Today, everyone is a critic! Reviews are on Google, Yelp, Facebook, and dozens of other internet sources where ratings range from “the best ever” to “not fit for my dog to eat!” Reviews are great, but in order to be credible the source should be honest, knowledgeable about the subject, and have no bias. We know a restaurant owner who was “barbecued” by someone who had just broken up with one of his servers. A lovers spat resulted in an undeserved one-star rating on Yelp, and it’s difficult to work your way back to a good overall rating after one of those.
Read more “The Importance of Attorney Reviews by Clients”
After much debate, the law requiring motorcyclists to wear a helmet in Florida was repealed in 2000. Since that time, motorcycle deaths have steadily increased. Between 2000 and 2008, there were 3,716 motorcyclists and their passengers killed in traffic crashes, an average of 413 per year or over one per day. In 2008, motorcycle fatalities dropped from the previous year by 3.4 percent representing 17.8 percent of all fatalities in motor vehicle crashes.
In 2015, there were 606 deaths attributed to motorcycle crashes in Florida. By county, Miami-Dade had the highest number, 67. The increase in number of deaths may be slightly related to the increase in the number of people residing in and visiting Florida, but clearly the increase in number of deaths exceeds the increase in population (by percent) and many people are calling for the helmet law to be reinstated.
Here’s why: Florida leads the nation in motorcycle crash fatalities. While motorcycles accounted for only 3 percent of all registered vehicles in our state, motorcyclists constituted 20 percent of all motor vehicle fatalities. A recent study found that about 50% of Florida motorcyclists wear helmets even though they are not required to do so. In states (19) where helmets are require.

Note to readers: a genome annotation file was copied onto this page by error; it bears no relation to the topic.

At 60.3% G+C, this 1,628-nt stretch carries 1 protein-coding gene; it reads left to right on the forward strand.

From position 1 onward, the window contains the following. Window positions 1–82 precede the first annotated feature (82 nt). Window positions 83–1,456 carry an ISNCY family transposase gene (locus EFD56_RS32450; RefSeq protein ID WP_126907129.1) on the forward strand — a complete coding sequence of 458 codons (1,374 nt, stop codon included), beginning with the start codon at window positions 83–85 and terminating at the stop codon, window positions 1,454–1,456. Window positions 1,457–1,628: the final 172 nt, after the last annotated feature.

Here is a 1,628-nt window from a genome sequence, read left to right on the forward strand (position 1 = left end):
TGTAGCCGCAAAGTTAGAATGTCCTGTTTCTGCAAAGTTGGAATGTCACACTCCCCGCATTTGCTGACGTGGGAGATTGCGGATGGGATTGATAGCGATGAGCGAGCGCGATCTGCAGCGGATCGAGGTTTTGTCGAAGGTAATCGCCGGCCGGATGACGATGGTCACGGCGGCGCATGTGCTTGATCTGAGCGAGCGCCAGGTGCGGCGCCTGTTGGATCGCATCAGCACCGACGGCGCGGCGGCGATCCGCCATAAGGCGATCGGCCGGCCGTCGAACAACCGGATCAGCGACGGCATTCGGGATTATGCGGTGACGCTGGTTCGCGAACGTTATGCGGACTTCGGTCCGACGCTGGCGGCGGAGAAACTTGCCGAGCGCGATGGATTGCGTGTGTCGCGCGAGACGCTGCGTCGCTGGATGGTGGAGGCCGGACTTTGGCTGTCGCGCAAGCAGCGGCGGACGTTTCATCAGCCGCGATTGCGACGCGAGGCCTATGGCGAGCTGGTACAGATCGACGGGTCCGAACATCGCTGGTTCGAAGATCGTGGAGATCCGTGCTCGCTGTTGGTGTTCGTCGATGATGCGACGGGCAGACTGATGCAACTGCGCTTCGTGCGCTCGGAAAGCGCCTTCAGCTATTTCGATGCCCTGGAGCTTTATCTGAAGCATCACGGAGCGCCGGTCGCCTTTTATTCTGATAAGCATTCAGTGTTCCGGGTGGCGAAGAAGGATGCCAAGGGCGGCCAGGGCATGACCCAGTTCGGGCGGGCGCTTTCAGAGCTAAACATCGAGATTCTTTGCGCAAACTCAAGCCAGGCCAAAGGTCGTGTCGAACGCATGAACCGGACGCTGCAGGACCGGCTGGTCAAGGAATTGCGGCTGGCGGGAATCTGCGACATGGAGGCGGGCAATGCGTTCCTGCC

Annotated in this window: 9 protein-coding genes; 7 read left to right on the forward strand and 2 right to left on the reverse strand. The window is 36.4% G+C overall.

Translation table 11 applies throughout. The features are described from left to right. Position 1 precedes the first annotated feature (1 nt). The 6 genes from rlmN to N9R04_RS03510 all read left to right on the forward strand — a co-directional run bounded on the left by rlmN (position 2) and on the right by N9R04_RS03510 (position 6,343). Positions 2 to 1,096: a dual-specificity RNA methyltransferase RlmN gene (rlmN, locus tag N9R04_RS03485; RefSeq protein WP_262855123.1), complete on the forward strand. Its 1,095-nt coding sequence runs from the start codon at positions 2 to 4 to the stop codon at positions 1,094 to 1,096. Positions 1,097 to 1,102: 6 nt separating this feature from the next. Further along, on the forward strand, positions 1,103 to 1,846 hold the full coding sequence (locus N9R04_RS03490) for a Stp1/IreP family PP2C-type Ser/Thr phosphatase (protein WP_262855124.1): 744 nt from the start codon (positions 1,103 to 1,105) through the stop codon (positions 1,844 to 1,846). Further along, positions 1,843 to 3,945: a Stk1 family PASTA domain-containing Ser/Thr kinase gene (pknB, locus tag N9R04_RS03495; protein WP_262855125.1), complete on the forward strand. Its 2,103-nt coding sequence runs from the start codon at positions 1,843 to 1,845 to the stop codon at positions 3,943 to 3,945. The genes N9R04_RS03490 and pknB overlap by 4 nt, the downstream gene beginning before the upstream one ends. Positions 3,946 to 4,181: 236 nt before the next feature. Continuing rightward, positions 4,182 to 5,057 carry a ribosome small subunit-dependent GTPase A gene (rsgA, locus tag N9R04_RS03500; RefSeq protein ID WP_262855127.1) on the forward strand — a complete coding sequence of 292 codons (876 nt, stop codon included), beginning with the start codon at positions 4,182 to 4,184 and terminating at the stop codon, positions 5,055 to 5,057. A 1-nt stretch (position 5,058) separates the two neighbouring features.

Read more “Florida Helmet Law (or Lack of One) Under Fire”
Here is an all-too-common scenario in the world today: A healthy person does to the doctor for a check-up and the doctor finds his or her blood pressure is a little high, so a medication is prescribed. The person then goes to a dermatologist for a rash and another medication is recommended. Then the patient is prescribed an antibiotic after a dental procedure, and so on. The patient tells the pharmacist about all three meds but doesn’t mention the 6 to 10 ibuprofen capsules taken every day because of a sore back. This is a prescription for danger.
It’s a pharmacist’s responsibility to check what other meds a patient is taking by looking what else is in the computer, and certainly your physician should be aware of all medications you are taking. They should also know if you are taking over-the-counter pain relievers, especially if you take more than recommended on the label.
Coumadin is a common blood-thinner prescribed often, but it should never be taken at the same time as aspirin. This has been a fatal combination in many cases, and ibuprofen is also not to be taken with the drug, also known as warfarin. Supplements are another yellow flag for people taking prescription medications. Because the ingredients in supplements are not always apparent, it’s best to do some research before taking them at the same time as prescribed medication.
Read more “Caution: OTC Pain Relievers Sometimes Mix Poorly with Other Meds – Pharmacy Errors”
We discussed the leading causes of death in an earlier blog post, and covered 5 of the top 10. This time we’re covering 6 through 10 and we’ll talk a bit more about how to stay safe and healthy!
6 – Alzheimer’s Disease
Dementia is an overall term for diseases and conditions characterized by a decline in cognitive function that affects a person’s ability to perform everyday activities. Alzheimer’s is vascular-related and is just one type of dementia. Dementia is caused by damage to nerve cells in the brain. As a result of the damage, neurons can no longer function normally and may die. This, in turn, can lead to changes in memory, behavior, and the ability to think clearly.
Avoidance may not be possible at this point, but healthy lifestyle choices may delay Alzheimer’s: no smoking, healthy foods, and stay mentally alert. The Alzheimer’s Foundation website has a lot of helpful information.
Read more “Stay Safe and Healthy, Live Longer!”